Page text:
About National Aviation Day
In 1939, President Franklin Delano Roosevelt declared Orville Wright's birthday as National Aviation Day. Why he chose to honor Orville over Wilbur is a mystery to historians, but it could have had something to do with the fact that Orville was still alive when FDR made the day official ... and Wilbur was not.
From NASA’s Tips for Celebrating National Aviation Day:
“Ever since 1939, August 19 has been celebrated as National Aviation Day, the legacy of a presidential proclamation first made by Franklin D. Roosevelt.
“Selected because it was Orville Wright’s birthday, the decision to revel in all things aeronautical came at an exciting time in aviation history.
"Just 36 years after the Wright Brothers flew the first heavier-than-air flying machine in 1903, aviation was a growing – if not thriving – industry in the United States and around the world.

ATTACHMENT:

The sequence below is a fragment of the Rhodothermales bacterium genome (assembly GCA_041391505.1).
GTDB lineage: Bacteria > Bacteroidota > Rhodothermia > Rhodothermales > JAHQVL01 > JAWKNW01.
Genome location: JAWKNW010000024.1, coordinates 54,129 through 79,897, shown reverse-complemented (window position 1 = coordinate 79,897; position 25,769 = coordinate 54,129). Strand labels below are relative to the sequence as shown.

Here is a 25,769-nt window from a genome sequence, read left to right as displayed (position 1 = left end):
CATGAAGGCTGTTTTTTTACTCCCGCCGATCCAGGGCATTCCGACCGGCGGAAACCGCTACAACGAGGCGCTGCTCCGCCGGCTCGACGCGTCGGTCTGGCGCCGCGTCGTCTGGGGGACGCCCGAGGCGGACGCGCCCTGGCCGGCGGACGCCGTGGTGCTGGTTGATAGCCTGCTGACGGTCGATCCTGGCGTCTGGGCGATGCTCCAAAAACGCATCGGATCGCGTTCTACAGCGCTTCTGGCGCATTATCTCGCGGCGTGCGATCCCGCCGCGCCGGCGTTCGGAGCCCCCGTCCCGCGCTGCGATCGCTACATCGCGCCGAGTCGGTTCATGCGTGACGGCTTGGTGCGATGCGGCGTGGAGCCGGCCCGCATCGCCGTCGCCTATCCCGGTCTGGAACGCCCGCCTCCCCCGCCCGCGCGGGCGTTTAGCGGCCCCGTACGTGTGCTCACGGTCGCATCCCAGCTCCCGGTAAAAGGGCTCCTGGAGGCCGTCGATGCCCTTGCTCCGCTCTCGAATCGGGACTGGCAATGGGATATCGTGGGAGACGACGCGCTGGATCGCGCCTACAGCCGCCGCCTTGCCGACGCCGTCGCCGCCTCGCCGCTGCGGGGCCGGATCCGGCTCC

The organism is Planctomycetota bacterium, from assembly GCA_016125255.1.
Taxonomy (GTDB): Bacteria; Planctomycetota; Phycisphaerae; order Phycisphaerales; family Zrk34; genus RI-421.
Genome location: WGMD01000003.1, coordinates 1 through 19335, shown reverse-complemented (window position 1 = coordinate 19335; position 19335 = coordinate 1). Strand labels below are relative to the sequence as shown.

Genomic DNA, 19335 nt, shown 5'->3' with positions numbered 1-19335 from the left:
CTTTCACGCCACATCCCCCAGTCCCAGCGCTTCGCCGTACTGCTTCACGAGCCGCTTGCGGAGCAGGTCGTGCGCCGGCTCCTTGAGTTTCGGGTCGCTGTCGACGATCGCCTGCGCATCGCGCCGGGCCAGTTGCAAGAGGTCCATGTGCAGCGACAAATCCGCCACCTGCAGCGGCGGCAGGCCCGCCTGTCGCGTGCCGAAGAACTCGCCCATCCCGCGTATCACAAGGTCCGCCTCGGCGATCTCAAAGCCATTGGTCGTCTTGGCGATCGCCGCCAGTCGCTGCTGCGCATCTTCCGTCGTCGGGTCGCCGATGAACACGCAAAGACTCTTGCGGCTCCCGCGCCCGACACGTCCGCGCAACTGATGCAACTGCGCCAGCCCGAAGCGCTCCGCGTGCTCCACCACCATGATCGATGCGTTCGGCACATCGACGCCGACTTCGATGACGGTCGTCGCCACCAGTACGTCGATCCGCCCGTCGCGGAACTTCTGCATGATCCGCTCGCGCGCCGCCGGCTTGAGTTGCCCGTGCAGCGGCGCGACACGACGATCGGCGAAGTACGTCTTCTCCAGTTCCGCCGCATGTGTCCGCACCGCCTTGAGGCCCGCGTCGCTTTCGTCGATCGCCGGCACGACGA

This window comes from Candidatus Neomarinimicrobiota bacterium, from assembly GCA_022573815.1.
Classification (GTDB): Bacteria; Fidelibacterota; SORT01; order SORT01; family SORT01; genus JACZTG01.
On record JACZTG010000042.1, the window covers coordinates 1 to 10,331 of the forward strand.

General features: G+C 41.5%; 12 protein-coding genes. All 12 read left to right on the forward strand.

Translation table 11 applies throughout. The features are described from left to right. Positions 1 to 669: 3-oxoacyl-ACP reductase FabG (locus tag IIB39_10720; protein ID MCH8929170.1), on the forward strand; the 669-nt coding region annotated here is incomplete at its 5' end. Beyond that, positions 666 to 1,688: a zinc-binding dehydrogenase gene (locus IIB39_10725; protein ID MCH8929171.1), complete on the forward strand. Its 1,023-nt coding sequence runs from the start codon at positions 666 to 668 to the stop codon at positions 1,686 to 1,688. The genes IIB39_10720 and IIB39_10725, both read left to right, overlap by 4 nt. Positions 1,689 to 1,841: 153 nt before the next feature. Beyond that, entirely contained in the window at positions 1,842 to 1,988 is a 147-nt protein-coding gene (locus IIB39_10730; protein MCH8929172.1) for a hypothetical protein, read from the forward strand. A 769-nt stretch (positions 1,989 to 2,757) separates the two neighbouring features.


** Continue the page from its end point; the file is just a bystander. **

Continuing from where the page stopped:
“New world speed and distance records were being set, airlines that still exist today were being formed and, as World War II began, both Allied and Axis Powers sought new ways to beef up aviation’s role in warfare.
“By 1939, the National Advisory Committee for Aeronautics (N.A.C.A.) – NASA’s organizational predecessor – was 24 years old and already well established with the nation’s premiere aviation research laboratory in Virginia, and a brand new center just approved to be built in California.
“Fundamental problems with flight were being solved on the drawing boards and in the wind tunnels of the N.A.C.A., enabling aircraft to fly faster, higher, farther and with more and more cargo and passengers.
“Today, with the N.A.C.A.’s research heritage still alive and well at NASA, it can be said that every U.S. aircraft and air traffic control tower in operation today uses some kind of NASA-developed technology.”
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